Continuously I remain baffled by feedback from others.  I didn’t see the good, bad, or ugly in myself.  I don’t remember being “so cute” in high school (Fiftieth High School Reunion feedback).  Party behavior feedback seems about someone else.  Leadership excellence and work achievements came and seemed temporary, yet lasted 45 years.

Now, as I am “in the mature phase” of my life, I cannot so much remember as reflect.  I am shocked by the specifics of memory but often lack the context and implications for who I became.  I now have interactions with my children that are stunning.  They attribute behaviors to me and events in their childhoods that seem preposterous, yet they are firm in their memories.  Work friends reminisce freely when we get together and share recollections of social, not work, activities.  I can recall mutual workplace events, but am vague on the social synergy, yet we were there together for 15 years, day in and day out.

All this said, I have been asking myself, what is the nature of reality?  Is it our personal recollection or a composite of our memories and how others knew us?

Daily Posts

I have been overwhelmed with travel and many family activities since May 1. I finally have my daughter’s wedding behind me and a trip to the west coast and Hawaii over.  Today I resolved to get back into a grove of writing each day.  When my mind was lazy but my will was strong I would go to the Daily Post for motivation and an easily addressed target topic.  I was disappointed and experienced a moment of panic to discover that in my absence, the Daily Post folded its literary tent and disappeared…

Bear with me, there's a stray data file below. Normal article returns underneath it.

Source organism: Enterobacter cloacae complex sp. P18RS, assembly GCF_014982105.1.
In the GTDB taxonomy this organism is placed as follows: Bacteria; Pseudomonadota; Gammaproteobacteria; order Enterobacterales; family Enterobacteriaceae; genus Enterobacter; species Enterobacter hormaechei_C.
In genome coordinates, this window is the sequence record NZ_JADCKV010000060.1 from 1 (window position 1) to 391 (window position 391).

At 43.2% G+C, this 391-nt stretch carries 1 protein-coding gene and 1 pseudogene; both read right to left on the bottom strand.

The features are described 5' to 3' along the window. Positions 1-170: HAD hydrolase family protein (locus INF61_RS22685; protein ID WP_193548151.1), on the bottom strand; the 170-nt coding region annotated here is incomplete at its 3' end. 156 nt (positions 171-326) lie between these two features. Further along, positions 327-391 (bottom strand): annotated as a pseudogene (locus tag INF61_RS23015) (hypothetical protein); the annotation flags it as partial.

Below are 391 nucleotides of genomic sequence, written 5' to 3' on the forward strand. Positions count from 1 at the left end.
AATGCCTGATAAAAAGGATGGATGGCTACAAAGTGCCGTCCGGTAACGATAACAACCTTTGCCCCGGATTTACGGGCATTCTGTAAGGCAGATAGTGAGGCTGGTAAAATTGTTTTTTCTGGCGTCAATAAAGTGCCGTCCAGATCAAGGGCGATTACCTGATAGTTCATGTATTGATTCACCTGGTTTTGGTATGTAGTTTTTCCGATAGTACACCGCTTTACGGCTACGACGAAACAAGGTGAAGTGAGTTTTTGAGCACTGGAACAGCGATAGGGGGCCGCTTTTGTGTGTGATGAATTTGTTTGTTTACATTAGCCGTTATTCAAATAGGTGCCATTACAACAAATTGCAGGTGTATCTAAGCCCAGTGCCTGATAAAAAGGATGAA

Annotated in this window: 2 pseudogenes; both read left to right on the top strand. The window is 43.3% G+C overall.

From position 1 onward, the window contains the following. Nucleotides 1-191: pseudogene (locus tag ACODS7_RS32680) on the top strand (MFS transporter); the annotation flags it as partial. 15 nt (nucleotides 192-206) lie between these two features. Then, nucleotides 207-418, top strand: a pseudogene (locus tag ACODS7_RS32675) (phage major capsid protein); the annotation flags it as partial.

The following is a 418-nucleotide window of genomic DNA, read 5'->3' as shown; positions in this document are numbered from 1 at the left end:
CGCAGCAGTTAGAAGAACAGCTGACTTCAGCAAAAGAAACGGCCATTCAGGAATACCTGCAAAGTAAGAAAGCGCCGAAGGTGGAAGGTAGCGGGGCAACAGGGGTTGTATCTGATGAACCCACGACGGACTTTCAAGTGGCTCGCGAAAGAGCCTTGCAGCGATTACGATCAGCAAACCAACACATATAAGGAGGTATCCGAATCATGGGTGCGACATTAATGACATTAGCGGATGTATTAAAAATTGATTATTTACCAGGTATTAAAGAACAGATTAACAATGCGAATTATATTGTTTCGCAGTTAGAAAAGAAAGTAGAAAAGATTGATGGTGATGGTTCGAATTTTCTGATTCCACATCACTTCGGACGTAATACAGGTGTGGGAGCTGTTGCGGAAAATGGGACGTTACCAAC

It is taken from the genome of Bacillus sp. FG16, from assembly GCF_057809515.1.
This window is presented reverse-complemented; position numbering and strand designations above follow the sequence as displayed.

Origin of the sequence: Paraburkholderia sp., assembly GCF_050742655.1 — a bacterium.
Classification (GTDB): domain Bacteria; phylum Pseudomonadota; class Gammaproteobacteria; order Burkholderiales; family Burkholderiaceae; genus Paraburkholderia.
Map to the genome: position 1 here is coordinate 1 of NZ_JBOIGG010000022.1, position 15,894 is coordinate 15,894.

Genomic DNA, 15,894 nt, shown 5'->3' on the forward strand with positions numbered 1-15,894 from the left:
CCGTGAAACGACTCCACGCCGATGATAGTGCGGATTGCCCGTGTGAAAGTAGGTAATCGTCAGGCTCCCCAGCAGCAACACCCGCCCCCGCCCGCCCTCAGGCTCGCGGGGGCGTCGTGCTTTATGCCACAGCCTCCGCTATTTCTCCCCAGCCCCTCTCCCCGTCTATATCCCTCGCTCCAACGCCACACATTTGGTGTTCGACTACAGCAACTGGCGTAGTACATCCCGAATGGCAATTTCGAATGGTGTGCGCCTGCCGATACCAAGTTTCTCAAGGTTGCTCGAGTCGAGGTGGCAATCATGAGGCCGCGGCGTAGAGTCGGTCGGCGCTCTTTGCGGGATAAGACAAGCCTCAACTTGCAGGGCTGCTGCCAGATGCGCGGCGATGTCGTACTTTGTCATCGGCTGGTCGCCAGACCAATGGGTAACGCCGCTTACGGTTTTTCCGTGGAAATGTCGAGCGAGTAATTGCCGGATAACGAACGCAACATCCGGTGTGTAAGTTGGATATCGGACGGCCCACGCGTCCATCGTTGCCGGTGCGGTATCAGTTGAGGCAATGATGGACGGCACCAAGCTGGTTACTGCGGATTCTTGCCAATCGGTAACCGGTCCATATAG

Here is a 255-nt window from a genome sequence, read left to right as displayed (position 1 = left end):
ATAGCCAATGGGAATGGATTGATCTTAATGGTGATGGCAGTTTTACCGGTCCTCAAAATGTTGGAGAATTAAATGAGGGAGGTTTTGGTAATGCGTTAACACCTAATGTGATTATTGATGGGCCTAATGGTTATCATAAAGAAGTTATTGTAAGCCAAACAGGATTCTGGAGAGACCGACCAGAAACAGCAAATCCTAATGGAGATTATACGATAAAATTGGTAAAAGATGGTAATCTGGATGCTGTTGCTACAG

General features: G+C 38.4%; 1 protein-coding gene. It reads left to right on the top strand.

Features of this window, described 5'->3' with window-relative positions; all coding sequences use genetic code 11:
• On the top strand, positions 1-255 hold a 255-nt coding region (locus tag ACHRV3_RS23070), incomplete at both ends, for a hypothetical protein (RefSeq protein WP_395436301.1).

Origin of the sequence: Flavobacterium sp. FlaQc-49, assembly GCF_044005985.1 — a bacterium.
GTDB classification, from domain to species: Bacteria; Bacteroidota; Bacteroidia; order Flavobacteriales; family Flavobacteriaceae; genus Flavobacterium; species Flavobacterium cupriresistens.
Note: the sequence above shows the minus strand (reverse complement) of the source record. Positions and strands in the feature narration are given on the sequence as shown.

Mating Season for Limulus Polyphemus: The Horseshoe Crab

Unique among hard-shelled creatures is the horseshoe crab, though not really a crab.  Actually an evolutionary oddity, this crab has not changed its utterly unfashionable appearance for more than 350 million years, and is actually an arthropod, related more to a spider than a crab.

Every year in late spring the horseshoe crab crawls onto the beaches of the Eastern Shore to lay eggs.  Slaughter Beach is an especially exemplary area and is sheltered to enable spawning.  The high tides on this Delaware Beach and the coincidence of migrating birds during the full moon in May attract many an enthusiastic birder and curious crab watcher to these sheltered beaches to watch the female crab crawl up to the high water line, usually with one or more male attached by their claws.  The female drags them through the sand during the spawning process, laying up to 100,000 eggs in a cluster which will hatch within two to four weeks.

During the trip from the ocean to the tide line in the sand to lay eggs, the female which is larger than the male will occasionally flip on its back, destined to perish unless the tide or a human rescuer flips the hapless lady onto her stomach again.

Volunteers often are found walking the beaches looking for stranded females and gently turning them and place them carefully back into the surf.